Populations continue to face war crimes and crimes against humanity committed by various state forces and non-state armed groups in Syria’s ongoing conflict.
Since the war in Syria began in 2011 at least 560,000 people have been killed in the conflict between the government and opposition groups. Nearly 13 million people have been displaced – the largest number displaced by any conflict in the world – including 6.7 million Syrian refugees. An estimated 12 million Syrians are in need of humanitarian assistance.
Since 29 April 2019 Syrian government and Russian forces have conducted an intense bombardment campaign in southern Idlib, northern Hama, and western Aleppo governorates with the stated goal of eradicating non-state armed groups such as Hayat Tahrir al-Sham. The Office of the UN High Commissioner for Human Rights has confirmed over 1,500 civilian deaths since the launch of the offensive, nearly all of which are attributable to Syrian government and Russian forces. Civilian objects, including schools, markets and evacuation routes, have been heavily shelled and there have been at least 68 documented attacks on healthcare facilities. The Human Rights Council (HRC)-mandated Commission of Inquiry (CoI) on Syria found that Syrian government and Russian forces have perpetrated war crimes in Idlib and that there are “reasonable grounds to believe” that they are intentionally terrorizing civilian populations.
The situation in Idlib has dramatically escalated since the end of December as the Syrian government and Russian forces pushed to capture the strategic M5 highway linking Damascus with Aleppo. Entire villages have been razed and clashes with Turkish-backed non-state armed groups have also increased. The escalation has displaced over 948,000 Syrians in just three months. On 5 March Russia and Turkey reached a fragile ceasefire agreement and implemented a safety corridor along the M4 highway. Three previous ceasefires have failed.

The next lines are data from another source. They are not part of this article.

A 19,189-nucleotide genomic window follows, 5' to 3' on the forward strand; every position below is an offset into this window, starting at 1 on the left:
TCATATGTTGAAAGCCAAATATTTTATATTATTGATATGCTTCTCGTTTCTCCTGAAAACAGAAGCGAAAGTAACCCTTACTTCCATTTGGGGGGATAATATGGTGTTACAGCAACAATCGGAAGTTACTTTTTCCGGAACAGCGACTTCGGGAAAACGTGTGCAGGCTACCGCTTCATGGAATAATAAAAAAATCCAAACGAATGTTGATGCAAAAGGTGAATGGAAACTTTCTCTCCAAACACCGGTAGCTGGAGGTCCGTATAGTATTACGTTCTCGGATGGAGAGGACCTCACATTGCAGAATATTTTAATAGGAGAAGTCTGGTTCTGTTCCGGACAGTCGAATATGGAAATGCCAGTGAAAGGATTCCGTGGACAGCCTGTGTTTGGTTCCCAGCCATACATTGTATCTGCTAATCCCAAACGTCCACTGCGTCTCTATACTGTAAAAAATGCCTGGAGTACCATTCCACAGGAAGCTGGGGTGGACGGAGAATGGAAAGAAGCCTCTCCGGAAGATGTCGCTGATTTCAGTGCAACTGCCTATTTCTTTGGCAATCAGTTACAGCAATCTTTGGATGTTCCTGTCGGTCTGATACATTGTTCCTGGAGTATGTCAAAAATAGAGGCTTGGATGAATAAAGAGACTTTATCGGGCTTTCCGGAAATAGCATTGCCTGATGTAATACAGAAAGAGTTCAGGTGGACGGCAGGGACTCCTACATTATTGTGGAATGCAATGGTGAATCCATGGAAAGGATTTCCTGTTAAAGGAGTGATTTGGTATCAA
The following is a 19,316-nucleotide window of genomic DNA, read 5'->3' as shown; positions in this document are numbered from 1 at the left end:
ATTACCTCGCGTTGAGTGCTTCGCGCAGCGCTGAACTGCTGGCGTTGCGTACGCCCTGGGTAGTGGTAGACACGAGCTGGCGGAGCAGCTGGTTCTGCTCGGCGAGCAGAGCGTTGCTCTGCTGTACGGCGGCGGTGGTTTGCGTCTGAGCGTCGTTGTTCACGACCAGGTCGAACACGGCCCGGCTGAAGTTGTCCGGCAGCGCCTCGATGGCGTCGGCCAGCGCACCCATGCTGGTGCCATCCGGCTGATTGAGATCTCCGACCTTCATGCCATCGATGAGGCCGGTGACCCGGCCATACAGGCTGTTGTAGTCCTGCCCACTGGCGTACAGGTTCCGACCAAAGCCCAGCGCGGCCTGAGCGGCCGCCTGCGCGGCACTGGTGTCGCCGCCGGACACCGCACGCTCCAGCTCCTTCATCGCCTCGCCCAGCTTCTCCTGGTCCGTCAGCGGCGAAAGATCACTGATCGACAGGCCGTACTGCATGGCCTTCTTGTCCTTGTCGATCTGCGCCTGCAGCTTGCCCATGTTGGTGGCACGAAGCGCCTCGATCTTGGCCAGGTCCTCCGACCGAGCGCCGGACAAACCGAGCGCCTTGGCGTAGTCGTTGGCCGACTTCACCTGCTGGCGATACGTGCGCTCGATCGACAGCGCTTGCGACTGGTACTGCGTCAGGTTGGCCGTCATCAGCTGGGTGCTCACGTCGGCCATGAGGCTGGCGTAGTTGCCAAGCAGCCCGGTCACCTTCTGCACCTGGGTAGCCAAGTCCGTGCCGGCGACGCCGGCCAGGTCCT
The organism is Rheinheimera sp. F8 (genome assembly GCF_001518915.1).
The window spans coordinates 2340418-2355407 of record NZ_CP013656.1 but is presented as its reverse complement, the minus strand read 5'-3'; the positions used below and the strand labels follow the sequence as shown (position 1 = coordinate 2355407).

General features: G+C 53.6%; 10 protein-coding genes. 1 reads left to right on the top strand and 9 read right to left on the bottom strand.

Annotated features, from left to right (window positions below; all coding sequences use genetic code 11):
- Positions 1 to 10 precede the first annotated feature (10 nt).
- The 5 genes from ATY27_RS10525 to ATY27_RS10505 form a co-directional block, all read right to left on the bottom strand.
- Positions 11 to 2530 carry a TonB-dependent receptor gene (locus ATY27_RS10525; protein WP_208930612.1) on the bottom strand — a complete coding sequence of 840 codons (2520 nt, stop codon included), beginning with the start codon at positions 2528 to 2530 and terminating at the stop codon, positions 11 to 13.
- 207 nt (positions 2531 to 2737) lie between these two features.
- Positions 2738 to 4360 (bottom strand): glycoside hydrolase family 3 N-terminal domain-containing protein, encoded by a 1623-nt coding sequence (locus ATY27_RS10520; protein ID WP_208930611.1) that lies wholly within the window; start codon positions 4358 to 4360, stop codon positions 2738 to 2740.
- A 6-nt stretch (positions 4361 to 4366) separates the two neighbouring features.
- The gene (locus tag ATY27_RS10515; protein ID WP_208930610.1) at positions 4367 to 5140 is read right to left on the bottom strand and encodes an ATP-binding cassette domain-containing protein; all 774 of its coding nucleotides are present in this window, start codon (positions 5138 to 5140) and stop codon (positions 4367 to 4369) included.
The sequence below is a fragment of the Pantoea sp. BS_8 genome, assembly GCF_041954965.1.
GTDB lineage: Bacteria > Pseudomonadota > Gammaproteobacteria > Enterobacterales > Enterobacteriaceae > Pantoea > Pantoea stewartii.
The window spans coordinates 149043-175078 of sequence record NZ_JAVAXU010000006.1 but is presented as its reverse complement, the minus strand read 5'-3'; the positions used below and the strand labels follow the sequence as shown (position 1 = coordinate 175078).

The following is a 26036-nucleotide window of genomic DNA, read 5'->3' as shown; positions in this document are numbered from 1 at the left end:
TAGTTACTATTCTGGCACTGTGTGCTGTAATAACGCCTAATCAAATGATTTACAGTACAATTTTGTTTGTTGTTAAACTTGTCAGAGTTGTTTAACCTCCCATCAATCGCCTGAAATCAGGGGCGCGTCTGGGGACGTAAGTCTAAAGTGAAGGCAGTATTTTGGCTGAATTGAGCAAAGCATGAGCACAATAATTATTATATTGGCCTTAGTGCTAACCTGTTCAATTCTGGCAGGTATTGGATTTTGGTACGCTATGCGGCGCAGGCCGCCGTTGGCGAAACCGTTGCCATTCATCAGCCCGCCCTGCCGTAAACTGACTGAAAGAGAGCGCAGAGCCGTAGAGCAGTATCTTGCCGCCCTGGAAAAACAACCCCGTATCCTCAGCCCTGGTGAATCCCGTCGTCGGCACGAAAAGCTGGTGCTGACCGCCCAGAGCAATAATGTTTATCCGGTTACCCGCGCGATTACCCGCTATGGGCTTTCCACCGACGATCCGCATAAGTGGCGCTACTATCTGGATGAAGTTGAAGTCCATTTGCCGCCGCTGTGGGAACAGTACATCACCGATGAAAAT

Meanwhile, in northwest Syria the Turkish government announced on 1 March the launch of “Operation Spring Shield.” Although this is the fourth military operation Turkey has launched in northern Syria, the announcement marks the first time the Turkish government has effectively declared itself to be in direct conflict with the Syrian government.
During October 2019 the Turkish military launched “Operation Peace Spring” in northeast Syria against the Syrian Democratic Forces and the Kurdish People’s Protection Units, which Turkey regards as a terrorist organization. Prior to a 22 October ceasefire agreement, Operation Peace Spring caused widespread civilian casualties as a result of airstrikes, attacks on civilian objects, summary executions and other violations that may amount to war crimes. The CoI has reported that the Syrian National Army, which receives support from Turkey, perpetrated the war crimes of pillage and murder against the Kurdish population during the offensive.
Since 2012 the CoI has reported that Syrian government forces have committed war crimes and crimes against humanity as a matter of state policy. Numerous armed opposition groups have also committed war crimes. The CoI has also reported on 37 instances of chemical weapons use since March 2013, including 32 attacks perpetrated by Syrian government forces. More than 100,000 arbitrary detentions, abductions or disappearances have also been reported by the CoI, with the majority attributable to the Syrian government.
Ongoing fighting in Syria, particularly in the northwest, imperils the lives of millions of civilians. The grave situation facing civilians in Idlib is the result of ongoing war crimes and the inability of the UN Security Council (UNSC) to act to hold perpetrators accountable.